The objective of this study was to evaluate effects of whole body radiation exposure early in life on influenza vaccination immune responses much later in life. A total of 292 volunteers recruited from the cohort members of ongoing Adult Health Study (AHS) of Japanese atomic bomb (A-bomb) survivors completed this observational study spanning two influenza seasons (2011–2012 and 2012–2013). Peripheral blood samples were collected prior to and three weeks after vaccination. Serum hemagglutination inhibition (HAI) antibody titers were measured as well as concentrations of 25 cytokines and chemokines in culture supernatant from peripheral blood mononuclear cells, with and without in vitro stimulation with influenza vaccine. We found that influenza vaccination modestly enhanced serum HAI titers in this unique cohort of elderly subjects, with seroprotection ranging from 18 to 48% for specific antigen/season combinations. Twelve percent of subjects were seroprotected against all three vaccine antigens post-vaccination. Males were generally more likely to be seroprotected for one or more antigens post-vaccination, with no differences in vaccine responses based on age at vaccination or radiation exposure in early life. These results show that early life exposure to ionizing radiation does not prevent responses of elderly A-bomb survivors to seasonal influenza vaccine.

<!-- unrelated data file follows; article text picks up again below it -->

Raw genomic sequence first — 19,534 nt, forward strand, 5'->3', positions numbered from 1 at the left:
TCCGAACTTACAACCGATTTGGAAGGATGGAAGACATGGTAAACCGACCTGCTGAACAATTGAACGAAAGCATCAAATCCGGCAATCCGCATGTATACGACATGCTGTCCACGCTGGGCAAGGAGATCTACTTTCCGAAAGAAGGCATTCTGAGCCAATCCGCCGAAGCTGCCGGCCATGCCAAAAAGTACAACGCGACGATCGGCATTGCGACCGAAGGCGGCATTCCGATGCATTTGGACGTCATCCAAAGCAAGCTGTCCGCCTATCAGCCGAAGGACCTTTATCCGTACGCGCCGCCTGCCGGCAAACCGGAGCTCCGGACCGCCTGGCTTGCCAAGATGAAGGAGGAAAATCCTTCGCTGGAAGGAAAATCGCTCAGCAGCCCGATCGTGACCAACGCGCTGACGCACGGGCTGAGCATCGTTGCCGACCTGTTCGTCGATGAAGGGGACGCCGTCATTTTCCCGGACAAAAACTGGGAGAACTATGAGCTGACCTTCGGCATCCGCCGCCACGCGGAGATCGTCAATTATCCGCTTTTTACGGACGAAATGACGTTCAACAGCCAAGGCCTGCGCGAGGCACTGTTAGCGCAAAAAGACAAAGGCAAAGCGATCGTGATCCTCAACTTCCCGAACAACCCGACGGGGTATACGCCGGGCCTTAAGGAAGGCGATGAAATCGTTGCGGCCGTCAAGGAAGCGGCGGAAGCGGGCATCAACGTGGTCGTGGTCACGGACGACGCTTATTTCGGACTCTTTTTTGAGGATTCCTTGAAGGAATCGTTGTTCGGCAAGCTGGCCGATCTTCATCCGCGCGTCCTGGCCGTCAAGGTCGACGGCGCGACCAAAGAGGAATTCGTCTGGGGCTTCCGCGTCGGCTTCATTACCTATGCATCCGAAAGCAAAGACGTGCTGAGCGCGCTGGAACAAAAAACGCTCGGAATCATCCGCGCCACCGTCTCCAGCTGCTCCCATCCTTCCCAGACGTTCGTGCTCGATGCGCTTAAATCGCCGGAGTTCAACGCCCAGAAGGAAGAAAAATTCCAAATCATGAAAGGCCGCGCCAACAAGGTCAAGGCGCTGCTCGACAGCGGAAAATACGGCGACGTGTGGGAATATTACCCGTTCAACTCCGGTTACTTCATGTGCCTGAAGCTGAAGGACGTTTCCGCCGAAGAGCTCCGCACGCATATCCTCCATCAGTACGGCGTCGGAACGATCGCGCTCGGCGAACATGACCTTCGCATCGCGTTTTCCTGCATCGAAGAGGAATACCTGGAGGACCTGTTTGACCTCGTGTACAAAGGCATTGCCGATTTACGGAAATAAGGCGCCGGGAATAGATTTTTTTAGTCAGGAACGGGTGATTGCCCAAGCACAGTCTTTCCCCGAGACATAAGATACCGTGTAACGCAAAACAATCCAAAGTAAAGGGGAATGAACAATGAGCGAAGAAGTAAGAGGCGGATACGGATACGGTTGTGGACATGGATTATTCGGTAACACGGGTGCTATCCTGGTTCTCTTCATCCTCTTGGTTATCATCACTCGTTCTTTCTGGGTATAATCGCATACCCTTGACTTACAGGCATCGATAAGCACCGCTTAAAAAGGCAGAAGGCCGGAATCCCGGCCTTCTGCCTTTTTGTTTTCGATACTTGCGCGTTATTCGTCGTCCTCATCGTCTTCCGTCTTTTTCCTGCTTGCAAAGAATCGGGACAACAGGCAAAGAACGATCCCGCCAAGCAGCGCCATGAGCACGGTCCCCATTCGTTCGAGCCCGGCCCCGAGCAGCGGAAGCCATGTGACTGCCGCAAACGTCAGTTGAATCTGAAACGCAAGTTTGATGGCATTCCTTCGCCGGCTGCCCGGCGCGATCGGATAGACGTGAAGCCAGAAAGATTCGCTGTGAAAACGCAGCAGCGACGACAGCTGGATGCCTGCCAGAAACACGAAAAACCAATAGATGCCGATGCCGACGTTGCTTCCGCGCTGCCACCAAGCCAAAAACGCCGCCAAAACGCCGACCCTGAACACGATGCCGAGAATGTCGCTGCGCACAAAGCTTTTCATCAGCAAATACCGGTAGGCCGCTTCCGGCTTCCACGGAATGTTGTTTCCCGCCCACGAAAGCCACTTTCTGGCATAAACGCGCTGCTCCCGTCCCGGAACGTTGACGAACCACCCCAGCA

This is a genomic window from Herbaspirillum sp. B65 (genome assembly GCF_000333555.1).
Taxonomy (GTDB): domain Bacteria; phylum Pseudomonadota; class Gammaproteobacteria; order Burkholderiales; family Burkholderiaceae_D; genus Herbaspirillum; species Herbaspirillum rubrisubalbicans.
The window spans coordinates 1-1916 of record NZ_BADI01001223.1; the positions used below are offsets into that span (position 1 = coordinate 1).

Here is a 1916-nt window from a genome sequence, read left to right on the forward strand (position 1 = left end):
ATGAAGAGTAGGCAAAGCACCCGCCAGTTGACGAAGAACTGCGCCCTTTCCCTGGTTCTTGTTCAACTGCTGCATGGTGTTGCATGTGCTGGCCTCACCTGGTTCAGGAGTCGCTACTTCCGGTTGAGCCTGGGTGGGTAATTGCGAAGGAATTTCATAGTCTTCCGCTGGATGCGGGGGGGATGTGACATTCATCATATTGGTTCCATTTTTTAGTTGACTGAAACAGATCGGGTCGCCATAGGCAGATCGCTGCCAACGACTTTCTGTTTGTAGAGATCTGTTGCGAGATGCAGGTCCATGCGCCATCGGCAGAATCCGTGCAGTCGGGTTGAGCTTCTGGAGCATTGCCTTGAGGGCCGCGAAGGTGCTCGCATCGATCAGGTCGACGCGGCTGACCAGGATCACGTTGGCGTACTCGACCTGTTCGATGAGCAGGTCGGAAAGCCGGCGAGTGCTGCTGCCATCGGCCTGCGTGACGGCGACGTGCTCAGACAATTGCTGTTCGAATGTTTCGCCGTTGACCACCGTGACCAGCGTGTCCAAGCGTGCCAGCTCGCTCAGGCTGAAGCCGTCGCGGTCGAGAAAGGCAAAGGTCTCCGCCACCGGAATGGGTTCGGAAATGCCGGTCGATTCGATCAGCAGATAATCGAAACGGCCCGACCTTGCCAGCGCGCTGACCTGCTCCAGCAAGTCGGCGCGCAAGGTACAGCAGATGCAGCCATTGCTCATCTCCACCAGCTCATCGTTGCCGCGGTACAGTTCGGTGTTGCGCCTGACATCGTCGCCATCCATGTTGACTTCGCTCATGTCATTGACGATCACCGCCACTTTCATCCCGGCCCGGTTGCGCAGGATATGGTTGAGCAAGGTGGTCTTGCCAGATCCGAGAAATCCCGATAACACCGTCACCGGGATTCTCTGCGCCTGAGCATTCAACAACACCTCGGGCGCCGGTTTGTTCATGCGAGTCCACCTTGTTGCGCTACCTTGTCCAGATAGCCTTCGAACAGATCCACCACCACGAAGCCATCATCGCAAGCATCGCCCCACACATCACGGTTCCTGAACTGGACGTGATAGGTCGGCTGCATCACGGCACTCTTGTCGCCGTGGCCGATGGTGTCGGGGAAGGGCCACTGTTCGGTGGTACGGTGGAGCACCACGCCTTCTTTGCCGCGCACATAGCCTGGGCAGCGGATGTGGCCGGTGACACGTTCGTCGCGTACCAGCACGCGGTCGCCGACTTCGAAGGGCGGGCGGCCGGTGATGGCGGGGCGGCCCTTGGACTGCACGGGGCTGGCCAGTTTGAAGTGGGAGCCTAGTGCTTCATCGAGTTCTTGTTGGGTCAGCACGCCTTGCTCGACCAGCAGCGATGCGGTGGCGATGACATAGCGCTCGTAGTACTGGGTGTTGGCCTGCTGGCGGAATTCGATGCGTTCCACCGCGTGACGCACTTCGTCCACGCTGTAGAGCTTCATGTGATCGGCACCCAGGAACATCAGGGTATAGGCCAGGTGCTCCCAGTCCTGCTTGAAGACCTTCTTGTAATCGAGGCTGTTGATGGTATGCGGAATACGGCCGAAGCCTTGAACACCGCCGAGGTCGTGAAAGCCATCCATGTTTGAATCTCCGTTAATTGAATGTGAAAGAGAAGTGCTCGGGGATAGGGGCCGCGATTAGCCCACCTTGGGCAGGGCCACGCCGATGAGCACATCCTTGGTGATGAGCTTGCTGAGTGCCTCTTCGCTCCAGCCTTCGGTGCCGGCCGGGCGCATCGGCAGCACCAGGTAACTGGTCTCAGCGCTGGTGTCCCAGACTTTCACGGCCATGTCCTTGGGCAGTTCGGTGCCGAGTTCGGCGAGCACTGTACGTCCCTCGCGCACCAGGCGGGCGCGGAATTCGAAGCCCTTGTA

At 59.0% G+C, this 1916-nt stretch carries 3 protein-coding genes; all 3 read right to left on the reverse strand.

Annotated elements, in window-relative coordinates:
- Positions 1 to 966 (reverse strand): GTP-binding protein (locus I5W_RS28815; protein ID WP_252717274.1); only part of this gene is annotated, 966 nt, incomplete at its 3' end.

- Atomic-bomb radiation
- Influenza vaccine
ASJC Scopus subject areas
- Molecular Medicine
- Immunology and Microbiology(all)
- Public Health, Environmental and Occupational Health
- Infectious Diseases